pro cycling

The long and short of a bike race

The pro peloton

It seems to be the turn of pro-cycling at the moment. The question being asked is:”what can we do to improve it as a spectacle?”

The same question was asked of cricket a few years back and the answer they came up with was “make it shorter”. This brought about twenty-twenty cricket, which in itself is fine, but it has nearly killed test-match cricket. I happen to like test-match cricket; the fact that it can run for five days and still end in a draw is part of the charm.

With cycling the TV companies are trying to improve things by trialling new technology to give us on-bike camera footage, and on-screen heart rate and power data for each rider. But also a predictable swell of opinion is saying: “make it shorter”.

It would produce more exciting racing, between riders who are not exhausted by long days on the bike, and not constrained by trying to conserve energy for another day, seems to be the gist of the argument. It would also discourage the kind of spectacle that the Tour de France served up on Stage 3 this year where nothing much happened for most of the day.

The pro peloton
Peloton (Image: Sylvain Elies via Flickr cc)

The entire field cruised along at 35 kph (a pace that I, never mind a pro-cyclist, could just about maintain) whilst a single lone cyclist rode ahead up the road in a doomed breakaway attempt. He was joined mid-escapade by Thomas Voeckler who livened it up a touch with his extravagant facial expressions and exaggerated effort.

The race then caught the breakaway, rampaged through the closing kilometres, and finished with an eyeballs-out high-speed sprint. Nearly six hours build up, for half an hour of action, the critics said.

But why do we need action all the time?

The Tour de France is supposed to ebb and flow. The exciting bits are made extra exciting by the fact that they follow a lull. The tension builds, all the extraneous stuff happens (artwork in farmer’s fields, lingering camera shots of pretty towns, over-excited dogs running into the road), and then BANG!

The business end arrives in a huge crescendo!

To make the comparison with cricket once again (and to some of my international readers, I apologise if the nuances of cricket pass you by), there was a time when a batsman hitting a ‘six’ was a cause to open a bottle of bubbly and toast the sheer recklessness of it all. Now a ‘six’ is ten-a-penny. It’s mundane. In attempting to produce more excitement they have managed to dilute it.

If each Tour de France stage were 100 kilometres of ‘exciting racing’ every day, the huge highs and slightly tedious lulls would be replaced by something more uniform, where the exciting bits would be less special, and the whole show would be poorer for it.

Apart from anything, I’m a busy man, and I haven’t got time to watch the full highlights show every day. I need those days where, if I so choose, I can fast forward through 200 kilometres of build-up safe in the knowledge that the most I’m going to miss is a few roadside fans in fancy dress, and an in-depth discussion from the commentary team about ‘echelons’.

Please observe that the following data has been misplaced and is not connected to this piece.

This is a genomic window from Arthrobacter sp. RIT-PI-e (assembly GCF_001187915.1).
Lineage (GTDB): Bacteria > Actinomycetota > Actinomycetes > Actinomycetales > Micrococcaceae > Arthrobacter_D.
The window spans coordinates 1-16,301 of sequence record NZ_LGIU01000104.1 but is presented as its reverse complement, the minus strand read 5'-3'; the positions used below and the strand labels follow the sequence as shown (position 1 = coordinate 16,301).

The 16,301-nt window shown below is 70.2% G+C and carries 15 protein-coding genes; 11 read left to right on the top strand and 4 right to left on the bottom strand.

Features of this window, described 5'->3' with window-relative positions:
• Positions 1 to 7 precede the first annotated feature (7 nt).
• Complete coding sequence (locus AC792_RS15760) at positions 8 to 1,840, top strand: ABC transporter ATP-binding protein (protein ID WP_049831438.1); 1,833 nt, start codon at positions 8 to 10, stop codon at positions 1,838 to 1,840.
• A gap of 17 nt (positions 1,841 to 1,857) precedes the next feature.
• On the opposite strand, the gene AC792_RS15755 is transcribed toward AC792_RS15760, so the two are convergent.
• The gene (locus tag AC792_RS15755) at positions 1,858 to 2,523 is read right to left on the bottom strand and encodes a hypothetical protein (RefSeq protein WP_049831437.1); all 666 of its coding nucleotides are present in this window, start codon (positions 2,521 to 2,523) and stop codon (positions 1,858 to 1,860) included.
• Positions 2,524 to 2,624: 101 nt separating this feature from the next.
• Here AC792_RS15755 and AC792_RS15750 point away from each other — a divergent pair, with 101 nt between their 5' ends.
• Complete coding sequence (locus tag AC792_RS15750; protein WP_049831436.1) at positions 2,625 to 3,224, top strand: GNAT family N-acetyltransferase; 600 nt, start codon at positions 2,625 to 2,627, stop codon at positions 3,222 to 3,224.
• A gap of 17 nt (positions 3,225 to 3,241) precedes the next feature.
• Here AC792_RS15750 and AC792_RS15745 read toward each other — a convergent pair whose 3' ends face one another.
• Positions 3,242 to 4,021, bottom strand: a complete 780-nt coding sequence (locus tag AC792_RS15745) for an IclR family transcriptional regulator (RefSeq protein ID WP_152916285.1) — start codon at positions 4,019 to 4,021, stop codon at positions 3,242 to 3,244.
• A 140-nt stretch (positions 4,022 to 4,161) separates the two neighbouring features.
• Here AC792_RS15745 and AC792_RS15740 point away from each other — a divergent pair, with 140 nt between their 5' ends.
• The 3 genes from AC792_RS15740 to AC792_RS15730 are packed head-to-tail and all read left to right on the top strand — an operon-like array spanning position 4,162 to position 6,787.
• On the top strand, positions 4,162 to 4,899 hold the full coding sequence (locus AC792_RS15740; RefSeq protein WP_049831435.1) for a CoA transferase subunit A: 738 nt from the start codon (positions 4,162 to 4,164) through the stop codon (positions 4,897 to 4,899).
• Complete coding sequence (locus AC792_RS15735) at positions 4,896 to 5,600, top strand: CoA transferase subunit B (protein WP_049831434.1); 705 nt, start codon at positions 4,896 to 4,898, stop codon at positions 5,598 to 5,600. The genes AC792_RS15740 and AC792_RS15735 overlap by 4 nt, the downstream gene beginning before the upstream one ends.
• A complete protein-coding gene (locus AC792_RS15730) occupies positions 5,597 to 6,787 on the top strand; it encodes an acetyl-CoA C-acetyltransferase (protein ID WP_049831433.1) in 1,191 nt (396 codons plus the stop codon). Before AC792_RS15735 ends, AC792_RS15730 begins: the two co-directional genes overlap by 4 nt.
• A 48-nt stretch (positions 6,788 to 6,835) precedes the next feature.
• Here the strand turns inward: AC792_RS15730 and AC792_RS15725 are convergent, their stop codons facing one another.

That’s what the Tour de France is all about.

I say make it longer, if anything. Those French farmers have probably spent weeks constructing huge bike murals in their fields with tractors, cows, and bales of hay. The least we can do is give them their moment in the sun.

Vive le Tour!

7 comments on “The long and short of a bike race

  1. Two screens at work means I can have the T de F live on one and work on the other. This means that I can keep tabs on events without having to watch it constantly which, this year, means I would have very large bumps on my head from constantly dozing off and hitting the desk.

    Liked by 1 person

  2. Old man at the back

    Hear hear Pete. The Tour has been more or less what it is, with almost infinite possibilities for variation, for more than a hundred years and thr provenance and heritage are important. Yes, a shorter stage can yield excitement but only as counterpoint to longer stages. And don’t even get me started on time trials which are an evil necessity as far as I can see ……


  3. Dishonouring the Jersey

    I’ve been lucky/unlucky enough to be able to watch start to finish everyday this tour. So far though I’ve nodded off in three of the sprint stages to wake up to an excited commentators voice calling the last 200m, but do agree that short stages would change the dynamic for the worse. More crosswinds I say, I didn’t nod off in that one.


  4. I think this year has been especially dull due to an incredibly strong and frisky Froome and a poor Quintana. Also tiny breaks in flat stages and massive ones in the mountains haven’t helped. Hopefully it’s a one off though and it will be a better competition next year.

    Liked by 1 person

  5. The analogy of T20 cricket actually works to prove your point: because of all the enormous scores and aimless thrashing around for the majority of the match, the only genuine excitement is at the very end anyway – and even then only if the match is close. Three and a half hours of cricket to see if the team batting second can get the runs required from the final six deliveries.
    P.S. Did I love beating the Aussies in three days a couple of times last year? Of course I did. Is it how Test cricket should be? Absolutely not! Different sports should be celebrated for the unique character of effort and achievement they represent. Not everything should be about hyperactive chaos.

    Liked by 1 person

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